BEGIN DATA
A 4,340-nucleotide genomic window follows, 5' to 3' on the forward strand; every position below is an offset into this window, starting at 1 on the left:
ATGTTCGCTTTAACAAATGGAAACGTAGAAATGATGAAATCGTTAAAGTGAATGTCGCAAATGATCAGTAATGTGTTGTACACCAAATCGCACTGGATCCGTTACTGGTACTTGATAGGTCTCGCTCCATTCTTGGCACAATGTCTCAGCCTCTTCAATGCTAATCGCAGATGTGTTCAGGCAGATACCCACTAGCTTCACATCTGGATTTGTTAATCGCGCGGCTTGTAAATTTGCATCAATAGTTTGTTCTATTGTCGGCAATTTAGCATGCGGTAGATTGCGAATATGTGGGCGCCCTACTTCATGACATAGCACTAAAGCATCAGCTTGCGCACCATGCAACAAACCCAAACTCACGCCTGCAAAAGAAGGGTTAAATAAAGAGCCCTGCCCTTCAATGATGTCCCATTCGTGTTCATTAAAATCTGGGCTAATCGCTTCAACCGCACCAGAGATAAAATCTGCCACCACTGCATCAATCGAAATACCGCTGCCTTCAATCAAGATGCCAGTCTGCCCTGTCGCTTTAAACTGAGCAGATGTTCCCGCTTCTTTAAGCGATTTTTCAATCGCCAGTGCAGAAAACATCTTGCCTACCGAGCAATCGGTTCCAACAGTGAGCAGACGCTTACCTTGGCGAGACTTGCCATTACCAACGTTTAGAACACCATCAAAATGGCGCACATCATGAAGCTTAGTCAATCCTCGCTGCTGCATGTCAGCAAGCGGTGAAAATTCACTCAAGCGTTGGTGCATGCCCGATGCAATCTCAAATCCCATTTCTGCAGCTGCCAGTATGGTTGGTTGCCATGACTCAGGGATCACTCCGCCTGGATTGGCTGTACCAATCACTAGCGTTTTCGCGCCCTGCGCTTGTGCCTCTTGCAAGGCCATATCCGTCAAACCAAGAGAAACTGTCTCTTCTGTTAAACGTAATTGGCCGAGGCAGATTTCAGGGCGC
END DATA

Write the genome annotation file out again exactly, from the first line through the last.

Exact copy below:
A 4,340-nucleotide genomic window follows, 5' to 3' on the forward strand; every position below is an offset into this window, starting at 1 on the left:
ATGTTCGCTTTAACAAATGGAAACGTAGAAATGATGAAATCGTTAAAGTGAATGTCGCAAATGATCAGTAATGTGTTGTACACCAAATCGCACTGGATCCGTTACTGGTACTTGATAGGTCTCGCTCCATTCTTGGCACAATGTCTCAGCCTCTTCAATGCTAATCGCAGATGTGTTCAGGCAGATACCCACTAGCTTCACATCTGGATTTGTTAATCGCGCGGCTTGTAAATTTGCATCAATAGTTTGTTCTATTGTCGGCAATTTAGCATGCGGTAGATTGCGAATATGTGGGCGCCCTACTTCATGACATAGCACTAAAGCATCAGCTTGCGCACCATGCAACAAACCCAAACTCACGCCTGCAAAAGAAGGGTTAAATAAAGAGCCCTGCCCTTCAATGATGTCCCATTCGTGTTCATTAAAATCTGGGCTAATCGCTTCAACCGCACCAGAGATAAAATCTGCCACCACTGCATCAATCGAAATACCGCTGCCTTCAATCAAGATGCCAGTCTGCCCTGTCGCTTTAAACTGAGCAGATGTTCCCGCTTCTTTAAGCGATTTTTCAATCGCCAGTGCAGAAAACATCTTGCCTACCGAGCAATCGGTTCCAACAGTGAGCAGACGCTTACCTTGGCGAGACTTGCCATTACCAACGTTTAGAACACCATCAAAATGGCGCACATCATGAAGCTTAGTCAATCCTCGCTGCTGCATGTCAGCAAGCGGTGAAAATTCACTCAAGCGTTGGTGCATGCCCGATGCAATCTCAAATCCCATTTCTGCAGCTGCCAGTATGGTTGGTTGCCATGACTCAGGGATCACTCCGCCTGGATTGGCTGTACCAATCACTAGCGTTTTCGCGCCCTGCGCTTGTGCCTCTTGCAAGGCCATATCCGTCAAACCAAGAGAAACTGTCTCTTCTGTTAAACGTAATTGGCCGAGGCAGATTTCAGGGCGC